How Small is Too Small? Researchers Find that Polarization Changes at the Nanoscale
(PhysOrg.com) -- How small is too small to be useful? Researchers at North Carolina State University have done nanoscale analysis on ferroelectric thin films – materials that are used in electronic devices from computer memories to iPhones and polarize when exposed to an electric charge – and found that when it comes to polarization, both size and location matter.
The finding suggests that, in creating tiny electrical devices, the use of extremely small components comes with the possibility of decreased effectiveness.
Ferroelectric thin films are like sandwiches – layers of material held between two metals. When a charge is applied to the material in the sandwich, it polarizes, taking on a uniformly positive or negative charge. Researchers have theorized that when ferroelectric thin films are miniaturized, at a certain size the material loses its ability to polarize.
NC State's Dr. Marco Buongiorno-Nardelli, associate professor of physics, and Dr. Matías Nuñez, post-doctoral researcher in physics, found that this is not exactly the case: The atoms in the ferroelectric thin film still polarize, even on the nanoscale, but they don't do so in a uniform way, as they do at a larger scale. Instead, the polarization is disorganized with some atoms taking on a positive and others a negative charge, changing the overall properties of the material and allowing for residual polarization to exist.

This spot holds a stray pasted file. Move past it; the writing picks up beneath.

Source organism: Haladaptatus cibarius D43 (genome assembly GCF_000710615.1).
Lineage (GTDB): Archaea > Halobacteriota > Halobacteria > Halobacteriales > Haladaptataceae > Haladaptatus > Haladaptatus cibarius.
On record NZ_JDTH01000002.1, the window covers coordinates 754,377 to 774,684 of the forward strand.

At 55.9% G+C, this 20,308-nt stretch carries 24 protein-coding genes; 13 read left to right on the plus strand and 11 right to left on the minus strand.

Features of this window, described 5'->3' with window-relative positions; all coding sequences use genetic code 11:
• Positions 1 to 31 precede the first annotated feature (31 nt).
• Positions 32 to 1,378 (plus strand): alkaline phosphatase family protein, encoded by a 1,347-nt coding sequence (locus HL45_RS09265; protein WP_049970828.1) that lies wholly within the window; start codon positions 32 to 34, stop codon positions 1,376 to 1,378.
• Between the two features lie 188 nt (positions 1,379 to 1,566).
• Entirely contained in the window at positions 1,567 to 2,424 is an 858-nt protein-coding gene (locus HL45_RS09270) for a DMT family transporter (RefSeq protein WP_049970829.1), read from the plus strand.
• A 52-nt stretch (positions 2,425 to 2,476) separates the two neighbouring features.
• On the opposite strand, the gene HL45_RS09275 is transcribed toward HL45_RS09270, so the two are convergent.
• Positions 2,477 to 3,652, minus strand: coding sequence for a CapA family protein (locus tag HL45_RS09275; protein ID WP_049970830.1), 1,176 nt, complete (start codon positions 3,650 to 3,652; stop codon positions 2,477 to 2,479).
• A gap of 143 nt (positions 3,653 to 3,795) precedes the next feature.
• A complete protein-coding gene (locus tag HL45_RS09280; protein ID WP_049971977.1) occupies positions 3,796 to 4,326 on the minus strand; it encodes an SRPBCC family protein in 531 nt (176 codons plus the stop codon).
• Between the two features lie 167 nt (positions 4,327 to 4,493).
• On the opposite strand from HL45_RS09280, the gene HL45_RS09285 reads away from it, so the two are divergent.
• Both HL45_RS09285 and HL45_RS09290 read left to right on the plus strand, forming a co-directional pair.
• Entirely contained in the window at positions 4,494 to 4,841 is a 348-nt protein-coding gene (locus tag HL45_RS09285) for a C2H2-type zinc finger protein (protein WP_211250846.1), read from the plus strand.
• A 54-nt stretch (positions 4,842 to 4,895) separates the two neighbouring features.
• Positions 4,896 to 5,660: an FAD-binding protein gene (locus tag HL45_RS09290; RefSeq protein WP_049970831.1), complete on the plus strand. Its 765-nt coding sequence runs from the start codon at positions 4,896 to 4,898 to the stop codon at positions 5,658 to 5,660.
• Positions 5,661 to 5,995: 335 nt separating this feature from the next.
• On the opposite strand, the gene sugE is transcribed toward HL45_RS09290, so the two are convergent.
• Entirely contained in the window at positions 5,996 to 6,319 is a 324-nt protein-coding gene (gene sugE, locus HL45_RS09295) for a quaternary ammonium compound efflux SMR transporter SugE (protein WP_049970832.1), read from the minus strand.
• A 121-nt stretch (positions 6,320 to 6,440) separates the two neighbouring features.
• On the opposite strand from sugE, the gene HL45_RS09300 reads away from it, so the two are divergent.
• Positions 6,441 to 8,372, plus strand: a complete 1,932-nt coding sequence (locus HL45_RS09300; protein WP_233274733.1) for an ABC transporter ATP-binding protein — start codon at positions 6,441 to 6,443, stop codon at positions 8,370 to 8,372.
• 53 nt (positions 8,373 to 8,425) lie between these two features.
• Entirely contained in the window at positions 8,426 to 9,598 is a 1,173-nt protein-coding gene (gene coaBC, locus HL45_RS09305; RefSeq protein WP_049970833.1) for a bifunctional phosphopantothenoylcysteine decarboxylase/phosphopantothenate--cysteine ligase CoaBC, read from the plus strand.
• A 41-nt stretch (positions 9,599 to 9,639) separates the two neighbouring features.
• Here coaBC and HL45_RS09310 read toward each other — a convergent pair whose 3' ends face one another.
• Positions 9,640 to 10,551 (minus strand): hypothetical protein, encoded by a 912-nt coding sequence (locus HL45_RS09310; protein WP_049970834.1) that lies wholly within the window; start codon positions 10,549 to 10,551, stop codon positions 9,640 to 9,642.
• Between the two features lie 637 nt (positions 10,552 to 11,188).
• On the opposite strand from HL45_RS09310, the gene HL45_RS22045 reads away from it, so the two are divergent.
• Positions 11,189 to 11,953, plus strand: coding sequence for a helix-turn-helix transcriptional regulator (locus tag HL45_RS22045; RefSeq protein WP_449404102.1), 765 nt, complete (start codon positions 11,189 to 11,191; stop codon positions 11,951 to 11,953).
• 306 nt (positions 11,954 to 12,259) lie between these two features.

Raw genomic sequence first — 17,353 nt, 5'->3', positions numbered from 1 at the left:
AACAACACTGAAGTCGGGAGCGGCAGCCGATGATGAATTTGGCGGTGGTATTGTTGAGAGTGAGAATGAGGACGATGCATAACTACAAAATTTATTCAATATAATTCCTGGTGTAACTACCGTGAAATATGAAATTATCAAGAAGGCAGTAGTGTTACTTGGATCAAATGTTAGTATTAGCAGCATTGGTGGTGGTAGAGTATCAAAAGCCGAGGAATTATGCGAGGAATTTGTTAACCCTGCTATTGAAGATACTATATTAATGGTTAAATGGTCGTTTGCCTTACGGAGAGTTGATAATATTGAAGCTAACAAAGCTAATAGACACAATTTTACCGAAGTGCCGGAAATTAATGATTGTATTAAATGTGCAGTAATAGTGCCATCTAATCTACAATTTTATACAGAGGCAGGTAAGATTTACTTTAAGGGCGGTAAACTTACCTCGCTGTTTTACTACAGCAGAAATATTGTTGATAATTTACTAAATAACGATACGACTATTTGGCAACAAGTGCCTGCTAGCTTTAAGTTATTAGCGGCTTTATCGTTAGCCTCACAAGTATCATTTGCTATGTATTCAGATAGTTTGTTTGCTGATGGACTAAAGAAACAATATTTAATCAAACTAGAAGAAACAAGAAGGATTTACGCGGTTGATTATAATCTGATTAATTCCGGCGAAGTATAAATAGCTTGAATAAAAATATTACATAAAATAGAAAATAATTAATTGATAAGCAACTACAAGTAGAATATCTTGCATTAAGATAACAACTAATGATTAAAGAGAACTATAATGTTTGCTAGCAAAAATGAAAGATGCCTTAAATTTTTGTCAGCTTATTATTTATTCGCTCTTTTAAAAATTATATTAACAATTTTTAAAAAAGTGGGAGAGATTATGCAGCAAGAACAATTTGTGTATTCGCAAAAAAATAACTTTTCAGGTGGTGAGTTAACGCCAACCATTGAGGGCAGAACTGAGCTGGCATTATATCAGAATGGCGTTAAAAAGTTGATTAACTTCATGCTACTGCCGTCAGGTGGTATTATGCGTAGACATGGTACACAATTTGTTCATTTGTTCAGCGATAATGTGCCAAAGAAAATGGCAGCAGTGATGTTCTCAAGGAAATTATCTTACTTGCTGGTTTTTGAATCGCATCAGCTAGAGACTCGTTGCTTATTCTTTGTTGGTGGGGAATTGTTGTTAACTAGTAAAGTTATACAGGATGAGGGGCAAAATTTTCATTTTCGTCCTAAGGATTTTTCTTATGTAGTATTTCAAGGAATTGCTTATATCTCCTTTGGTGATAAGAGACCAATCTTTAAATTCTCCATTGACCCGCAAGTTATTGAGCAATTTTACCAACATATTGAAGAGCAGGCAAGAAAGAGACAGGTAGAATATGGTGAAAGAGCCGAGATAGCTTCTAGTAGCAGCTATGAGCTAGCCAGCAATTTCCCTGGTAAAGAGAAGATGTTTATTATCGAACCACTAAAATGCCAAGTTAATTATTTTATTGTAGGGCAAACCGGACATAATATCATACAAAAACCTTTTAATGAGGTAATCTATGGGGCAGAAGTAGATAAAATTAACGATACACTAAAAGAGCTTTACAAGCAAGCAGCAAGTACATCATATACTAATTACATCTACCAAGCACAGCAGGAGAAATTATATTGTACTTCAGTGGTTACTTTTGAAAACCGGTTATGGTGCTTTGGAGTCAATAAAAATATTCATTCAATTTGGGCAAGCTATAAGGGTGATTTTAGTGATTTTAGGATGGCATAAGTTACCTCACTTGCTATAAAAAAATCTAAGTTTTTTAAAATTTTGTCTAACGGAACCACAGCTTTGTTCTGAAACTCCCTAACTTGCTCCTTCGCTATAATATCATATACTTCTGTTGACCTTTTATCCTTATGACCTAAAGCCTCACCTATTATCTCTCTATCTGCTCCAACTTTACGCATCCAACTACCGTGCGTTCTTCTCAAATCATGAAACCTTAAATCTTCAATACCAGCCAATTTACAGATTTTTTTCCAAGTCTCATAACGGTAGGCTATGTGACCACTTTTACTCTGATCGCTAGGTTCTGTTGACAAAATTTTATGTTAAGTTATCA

Their results were published online in the journal Physical Review Letters.
Buongiorno-Nardelli and Nuñez used computer modeling to examine how individual atoms within the thin film interacted with one another, and focused specifically on the distribution of the electrons within the atoms, since electron distribution determines whether the ferroelectric will polarize with a positive or negative charge. They discovered that at a thickness of around 20 to 30 nanometers (a nanometer is one billionth of a meter – for scale, a human hair is 100,000 nanometers wide), disorganization appears in the material.
"When you get to the nanoscale, you have individual atoms interacting with one another instead of groups of atoms," Buongiorno-Nardelli says. "At that point, it is no longer the property of the material itself – the ferroelectric – that counts, because the property of the interface, where the atoms bond, becomes dominant."
Provided by NC State University